Traditional Chinese Medicine is a global phenomenon. Traditional and complementary/alternative medicine is widely used in the prevention, diagnosis, and treatment of an extensive range of ailments in humans. One-third of the world’s population and over half of the populations of the poorest parts of Asia and Africa do not have regular access to essential drugs. In addition, TCM is more affordable, more closely corresponds to the patient’s ideology, and is less paternalistic than allopathic medicine.
The World Health Organization (WHO) listed a number of conditions in which they say acupuncture has been proven effective:
high and low blood pressure
chemotherapy-induced nausea and vomiting
some gastric conditions, including peptic ulcer
reducing the risk of stroke
According to the WHO website, its strategic objectives for 2015-2023:
building the knowledge base and formulating national policies
strengthening safety, quality, and effectiveness through regulation
promoting universal health coverage by integrating T&CM services and self-health care into national health systems
In other words: WHO is promoting Integration in Human Medicine and Veterinary medicine needs to follow their example!
When it comes to TCM history, we must start at the cradle of civilization. Most ancient civilizations understood the states of health and disease as a balancing act. Traditional Chinese medicine has been practiced in China for over 3,000 years. There are ancient needles discovered as stone fossils from 5,000 years ago. TCM was developed empirically from clinical experience, and documented in many classical texts. The Yellow Emperor’s Internal Classic (Huang Di Nei Jing: 475–221 BC) systematically documented human structure, physiology, pathology, diagnosis, treatment, and preservation. The famous mummy from the Italian Alps named Otzi is dated from 5,400 years B.C. He has over 50 tattoos that coincide with acupuncture points. Interestingly, DNA analysis shows that he suffered from Lyme disease and osteoarthritis. It is fairly logical to suppose he was being treated with acupuncture.
When it comes to Traditional Veterinary Chinese Medicine (TCVM), Bo Le is considered to be the father of veterinary acupuncture. He was an equine expert that lived 659-621 BC and wrote Bo Le Zhen Jing (Bole’s Canon of Veterinary Acupuncture ). This is one of the first veterinary books ever written.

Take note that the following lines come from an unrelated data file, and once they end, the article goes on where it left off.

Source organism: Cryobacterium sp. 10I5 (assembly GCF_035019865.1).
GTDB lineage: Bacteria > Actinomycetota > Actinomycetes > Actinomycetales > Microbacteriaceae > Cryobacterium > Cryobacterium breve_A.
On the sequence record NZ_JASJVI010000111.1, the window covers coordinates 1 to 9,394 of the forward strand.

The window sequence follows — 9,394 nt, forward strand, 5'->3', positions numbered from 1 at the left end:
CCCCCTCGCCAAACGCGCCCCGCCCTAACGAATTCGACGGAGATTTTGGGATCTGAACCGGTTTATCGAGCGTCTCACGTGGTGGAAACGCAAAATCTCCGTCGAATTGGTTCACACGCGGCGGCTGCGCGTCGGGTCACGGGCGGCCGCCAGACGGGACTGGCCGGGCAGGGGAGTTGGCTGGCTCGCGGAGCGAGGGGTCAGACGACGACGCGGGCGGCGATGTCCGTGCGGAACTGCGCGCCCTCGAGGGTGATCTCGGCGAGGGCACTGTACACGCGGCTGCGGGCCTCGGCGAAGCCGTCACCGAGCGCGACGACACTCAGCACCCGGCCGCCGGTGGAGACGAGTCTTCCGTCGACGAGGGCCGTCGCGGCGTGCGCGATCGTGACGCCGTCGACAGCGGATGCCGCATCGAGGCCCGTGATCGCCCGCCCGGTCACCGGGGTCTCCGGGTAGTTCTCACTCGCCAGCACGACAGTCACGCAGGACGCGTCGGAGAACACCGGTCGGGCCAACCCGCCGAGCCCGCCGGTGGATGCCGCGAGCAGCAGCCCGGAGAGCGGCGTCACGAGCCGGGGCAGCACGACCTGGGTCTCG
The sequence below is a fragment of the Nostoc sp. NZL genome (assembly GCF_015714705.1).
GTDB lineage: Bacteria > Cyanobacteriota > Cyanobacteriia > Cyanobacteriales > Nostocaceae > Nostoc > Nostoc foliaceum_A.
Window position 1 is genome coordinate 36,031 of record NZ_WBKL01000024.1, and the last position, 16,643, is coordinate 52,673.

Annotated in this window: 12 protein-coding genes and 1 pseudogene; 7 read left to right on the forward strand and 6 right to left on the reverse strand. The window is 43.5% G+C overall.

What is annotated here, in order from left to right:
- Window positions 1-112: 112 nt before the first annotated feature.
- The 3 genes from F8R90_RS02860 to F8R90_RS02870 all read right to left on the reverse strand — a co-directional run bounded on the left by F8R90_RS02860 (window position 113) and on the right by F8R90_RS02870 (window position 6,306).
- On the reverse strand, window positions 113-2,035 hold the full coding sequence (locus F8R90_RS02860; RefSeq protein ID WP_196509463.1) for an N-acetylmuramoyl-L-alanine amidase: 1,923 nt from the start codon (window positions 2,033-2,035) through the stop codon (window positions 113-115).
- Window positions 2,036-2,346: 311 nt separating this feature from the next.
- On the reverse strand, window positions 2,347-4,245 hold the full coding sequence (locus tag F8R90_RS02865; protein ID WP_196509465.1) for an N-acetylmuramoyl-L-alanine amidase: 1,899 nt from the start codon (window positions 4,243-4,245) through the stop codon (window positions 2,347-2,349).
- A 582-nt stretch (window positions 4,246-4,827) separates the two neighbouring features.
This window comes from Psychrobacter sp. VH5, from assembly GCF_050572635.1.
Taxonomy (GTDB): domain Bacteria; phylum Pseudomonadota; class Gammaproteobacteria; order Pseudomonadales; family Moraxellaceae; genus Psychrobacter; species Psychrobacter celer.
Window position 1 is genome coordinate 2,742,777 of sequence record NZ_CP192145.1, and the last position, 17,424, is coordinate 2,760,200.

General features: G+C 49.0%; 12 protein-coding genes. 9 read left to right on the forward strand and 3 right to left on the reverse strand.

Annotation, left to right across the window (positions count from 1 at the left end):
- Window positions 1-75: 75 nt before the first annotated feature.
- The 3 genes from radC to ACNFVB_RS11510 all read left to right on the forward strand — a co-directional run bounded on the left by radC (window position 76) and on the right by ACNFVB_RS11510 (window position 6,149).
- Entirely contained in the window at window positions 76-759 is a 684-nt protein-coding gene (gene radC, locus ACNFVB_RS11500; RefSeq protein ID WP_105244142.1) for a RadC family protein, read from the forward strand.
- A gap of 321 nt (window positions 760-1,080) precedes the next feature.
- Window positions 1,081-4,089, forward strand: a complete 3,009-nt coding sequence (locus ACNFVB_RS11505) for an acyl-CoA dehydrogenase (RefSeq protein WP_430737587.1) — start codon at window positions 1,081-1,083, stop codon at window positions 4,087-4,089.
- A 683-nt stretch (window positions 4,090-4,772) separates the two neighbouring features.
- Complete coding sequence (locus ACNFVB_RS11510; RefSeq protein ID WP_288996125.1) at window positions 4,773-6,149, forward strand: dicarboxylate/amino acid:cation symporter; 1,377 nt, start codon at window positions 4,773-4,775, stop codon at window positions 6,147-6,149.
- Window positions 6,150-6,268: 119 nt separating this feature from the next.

Research has increased exponentially, especially in the past 15 years.
In the U.S. National Library of Medicine PubMed (http://www.ncbi.nlm.nih.gov/pubmed) there were over 25,995 acupuncture references (April, 2017) and 406 veterinary references. These studies support the effectiveness of acupuncture for many different disorders in many different species.
The use of acupuncture can:
Integrate with conventional drugs
Reduce the dosages of conventional drugs
Reduce the side effects of conventional drugs
Reduce the duration of conventional drug treatments
Avoid conventional drugs
Avoid surgical procedures
Avoid surgical risks
Avoid surgical expenses
When it comes to what to expect after treatment, we can see the effects immediately or within a few days. These effects are cumulative but the patients often need multiple treatments( 5-7 are typical) for most disorders. Acute disorders might need to be seen every 2-3 days whereas chronic disorders can come in every 1-2 weeks. Maintenance treatments are scheduled monthly.
In summary, TCVM can treat conditions untreatable by conventional methods and is, therefore, an effective alternative treatment.